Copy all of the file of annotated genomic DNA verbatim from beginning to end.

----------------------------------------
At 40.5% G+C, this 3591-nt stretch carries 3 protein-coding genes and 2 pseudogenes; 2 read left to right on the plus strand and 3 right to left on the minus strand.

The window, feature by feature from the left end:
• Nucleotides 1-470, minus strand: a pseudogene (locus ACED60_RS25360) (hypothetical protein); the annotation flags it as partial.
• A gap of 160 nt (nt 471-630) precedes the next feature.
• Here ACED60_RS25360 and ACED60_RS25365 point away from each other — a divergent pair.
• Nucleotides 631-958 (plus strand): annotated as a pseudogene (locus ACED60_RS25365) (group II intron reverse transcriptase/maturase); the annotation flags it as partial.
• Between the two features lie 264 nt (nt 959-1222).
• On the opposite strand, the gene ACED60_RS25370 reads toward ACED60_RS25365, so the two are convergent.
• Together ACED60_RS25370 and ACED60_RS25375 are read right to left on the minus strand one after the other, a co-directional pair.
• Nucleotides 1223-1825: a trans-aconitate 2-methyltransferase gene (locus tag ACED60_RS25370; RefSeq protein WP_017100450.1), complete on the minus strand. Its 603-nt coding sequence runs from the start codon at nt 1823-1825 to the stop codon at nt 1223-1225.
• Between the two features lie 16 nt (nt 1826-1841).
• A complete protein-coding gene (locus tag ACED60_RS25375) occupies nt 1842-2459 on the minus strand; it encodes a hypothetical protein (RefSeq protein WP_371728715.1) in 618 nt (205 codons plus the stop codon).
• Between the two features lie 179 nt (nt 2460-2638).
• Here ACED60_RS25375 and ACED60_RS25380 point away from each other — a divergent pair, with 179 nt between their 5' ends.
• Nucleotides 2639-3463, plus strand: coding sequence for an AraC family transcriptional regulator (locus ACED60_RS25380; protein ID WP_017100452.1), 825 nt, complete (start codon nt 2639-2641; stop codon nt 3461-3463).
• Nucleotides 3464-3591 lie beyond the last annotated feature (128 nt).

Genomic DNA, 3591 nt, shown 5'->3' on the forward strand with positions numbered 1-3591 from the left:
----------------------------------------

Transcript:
At 40.5% G+C, this 3591-nt stretch carries 3 protein-coding genes and 2 pseudogenes; 2 read left to right on the plus strand and 3 right to left on the minus strand.

The window, feature by feature from the left end:
• Nucleotides 1-470, minus strand: a pseudogene (locus ACED60_RS25360) (hypothetical protein); the annotation flags it as partial.
• A gap of 160 nt (nt 471-630) precedes the next feature.
• Here ACED60_RS25360 and ACED60_RS25365 point away from each other — a divergent pair.
• Nucleotides 631-958 (plus strand): annotated as a pseudogene (locus ACED60_RS25365) (group II intron reverse transcriptase/maturase); the annotation flags it as partial.
• Between the two features lie 264 nt (nt 959-1222).
• On the opposite strand, the gene ACED60_RS25370 reads toward ACED60_RS25365, so the two are convergent.
• Together ACED60_RS25370 and ACED60_RS25375 are read right to left on the minus strand one after the other, a co-directional pair.
• Nucleotides 1223-1825: a trans-aconitate 2-methyltransferase gene (locus tag ACED60_RS25370; RefSeq protein WP_017100450.1), complete on the minus strand. Its 603-nt coding sequence runs from the start codon at nt 1823-1825 to the stop codon at nt 1223-1225.
• Between the two features lie 16 nt (nt 1826-1841).
• A complete protein-coding gene (locus tag ACED60_RS25375) occupies nt 1842-2459 on the minus strand; it encodes a hypothetical protein (RefSeq protein WP_371728715.1) in 618 nt (205 codons plus the stop codon).
• Between the two features lie 179 nt (nt 2460-2638).
• Here ACED60_RS25375 and ACED60_RS25380 point away from each other — a divergent pair, with 179 nt between their 5' ends.
• Nucleotides 2639-3463, plus strand: coding sequence for an AraC family transcriptional regulator (locus ACED60_RS25380; protein ID WP_017100452.1), 825 nt, complete (start codon nt 2639-2641; stop codon nt 3461-3463).
• Nucleotides 3464-3591 lie beyond the last annotated feature (128 nt).

Genomic DNA, 3591 nt, shown 5'->3' on the forward strand with positions numbered 1-3591 from the left: